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Senior Janelle Smith read the last passage from Luke 1 in December. “It should have been ‘Jesus wept,’ ” says school board president David Hunter. He has received dozens of letters of support and is optimistic. “Now we have to see what’s possible within the law.”

By Michael R. Smith in Turbotville, Pennsylvania.

Christians Protest Anchorman Firing

A grassroots, citywide boycott against Jacksonville, Florida’s WTLV-TV is in the works to protest the firing of popular news coanchor Lee Webb—ostensively because of his Christianity. Webb, a fundamentalist Christian and an eight-year veteran of the NBC affiliate, says the decision not to renew his contract comes as no shock.

As a result of the firing, Ken Dyal, pastor of Argyle Baptist Church, is calling for a boycott of TV-12 and is distributing copies of a petition asking other Christians to join. Several churches in the area as well as the Jacksonville Ministerial Association are lining up behind Dyal and Webb.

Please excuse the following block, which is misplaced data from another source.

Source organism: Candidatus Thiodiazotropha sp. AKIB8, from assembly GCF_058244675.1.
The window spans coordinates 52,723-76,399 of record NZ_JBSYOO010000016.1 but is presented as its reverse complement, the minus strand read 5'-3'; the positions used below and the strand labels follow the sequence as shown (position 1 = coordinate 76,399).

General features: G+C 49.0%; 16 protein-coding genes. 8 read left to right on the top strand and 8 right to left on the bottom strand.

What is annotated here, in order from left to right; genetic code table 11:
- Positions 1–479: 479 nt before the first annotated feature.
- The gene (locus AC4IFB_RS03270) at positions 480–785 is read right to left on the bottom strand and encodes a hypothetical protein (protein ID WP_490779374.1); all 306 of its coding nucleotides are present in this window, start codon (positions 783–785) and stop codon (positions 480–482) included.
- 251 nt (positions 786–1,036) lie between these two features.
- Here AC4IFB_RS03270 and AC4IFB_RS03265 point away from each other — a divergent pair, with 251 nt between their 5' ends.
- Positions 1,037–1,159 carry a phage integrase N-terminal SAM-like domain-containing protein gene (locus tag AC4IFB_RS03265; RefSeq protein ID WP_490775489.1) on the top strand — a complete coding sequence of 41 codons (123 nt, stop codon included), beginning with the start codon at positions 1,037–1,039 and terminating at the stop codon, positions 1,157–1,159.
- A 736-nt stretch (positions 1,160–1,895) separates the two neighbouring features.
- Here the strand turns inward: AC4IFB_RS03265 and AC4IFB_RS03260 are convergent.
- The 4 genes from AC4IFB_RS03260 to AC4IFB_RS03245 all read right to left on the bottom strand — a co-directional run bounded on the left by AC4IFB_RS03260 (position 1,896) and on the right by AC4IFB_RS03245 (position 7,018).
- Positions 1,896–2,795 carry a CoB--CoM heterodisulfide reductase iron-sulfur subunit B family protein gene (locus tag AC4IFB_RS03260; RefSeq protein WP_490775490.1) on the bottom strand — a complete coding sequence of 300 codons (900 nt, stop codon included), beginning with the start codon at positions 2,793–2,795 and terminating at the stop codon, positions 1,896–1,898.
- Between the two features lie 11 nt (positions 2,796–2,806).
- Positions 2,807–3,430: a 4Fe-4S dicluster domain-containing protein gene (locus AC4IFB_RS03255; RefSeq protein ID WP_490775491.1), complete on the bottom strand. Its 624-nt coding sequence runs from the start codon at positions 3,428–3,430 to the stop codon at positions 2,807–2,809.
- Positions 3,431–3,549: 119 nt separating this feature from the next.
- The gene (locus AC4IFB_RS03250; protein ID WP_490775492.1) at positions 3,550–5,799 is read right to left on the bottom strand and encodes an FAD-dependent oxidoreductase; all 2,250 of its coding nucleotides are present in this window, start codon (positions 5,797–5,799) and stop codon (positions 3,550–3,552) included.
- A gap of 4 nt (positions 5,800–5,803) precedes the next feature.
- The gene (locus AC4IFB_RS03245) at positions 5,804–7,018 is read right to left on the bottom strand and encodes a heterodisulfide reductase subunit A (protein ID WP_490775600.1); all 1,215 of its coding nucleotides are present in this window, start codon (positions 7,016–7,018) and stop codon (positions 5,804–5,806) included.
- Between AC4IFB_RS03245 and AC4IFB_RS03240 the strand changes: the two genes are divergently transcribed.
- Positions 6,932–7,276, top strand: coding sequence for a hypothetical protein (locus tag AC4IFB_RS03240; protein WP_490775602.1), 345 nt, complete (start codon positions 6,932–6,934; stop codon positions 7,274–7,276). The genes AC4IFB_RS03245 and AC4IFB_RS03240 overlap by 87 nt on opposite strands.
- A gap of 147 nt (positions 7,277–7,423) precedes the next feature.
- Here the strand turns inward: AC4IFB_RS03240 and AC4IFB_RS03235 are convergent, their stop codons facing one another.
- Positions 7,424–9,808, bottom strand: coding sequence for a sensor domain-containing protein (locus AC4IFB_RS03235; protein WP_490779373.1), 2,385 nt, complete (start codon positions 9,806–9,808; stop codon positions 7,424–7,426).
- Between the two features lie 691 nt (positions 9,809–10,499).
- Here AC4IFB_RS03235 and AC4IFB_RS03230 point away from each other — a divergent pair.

Sources inside TV-12 say there were many editorial disagreements between the station and Webb leading to his dismissal. One such incident involved Webb’s reporting on a lesbian film festival in which he questioned its relevance. The station refused to air the piece. In another altercation, the station was reportedly angered at Webb’s stand against a local theater showing simulated sex acts.

By Perucci Ferraiuolo.

Judge Rejects Amendment 2

Colorado’s Amendment 2 is unconstitutional, Denver District Judge Jeffrey Bayless has ruled.

Amendment 2, passed by 53 percent of voters in November 1992, prohibits laws that grant extra civil-rights protection on the basis of sexual preference or practice.

It was never in force because Bayless placed a temporary injunction on it in January 1993.

In his 17-page decision in December, Bayless ruled that homosexuals do not need special protections from discrimination, but that Amendment 2 was written too broadly.

Bayless declined to address whether homosexuals can change their orientation, writing that “is a decision for another forum, not this court.” Tony Marco of Colorado Springs, who drafted Amendment 2, predicted the U.S. Supreme Court eventually will overturn the decision.

“Judge Bayless has tried to protect one cheek of his hide from gay militant scourging, and the other cheek from scourging by the electorate,” Marco said, “and in the process has bent over backwards too far, and bitten himself on both cheeks.”

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By Doug LeBlanc in Colorado Springs.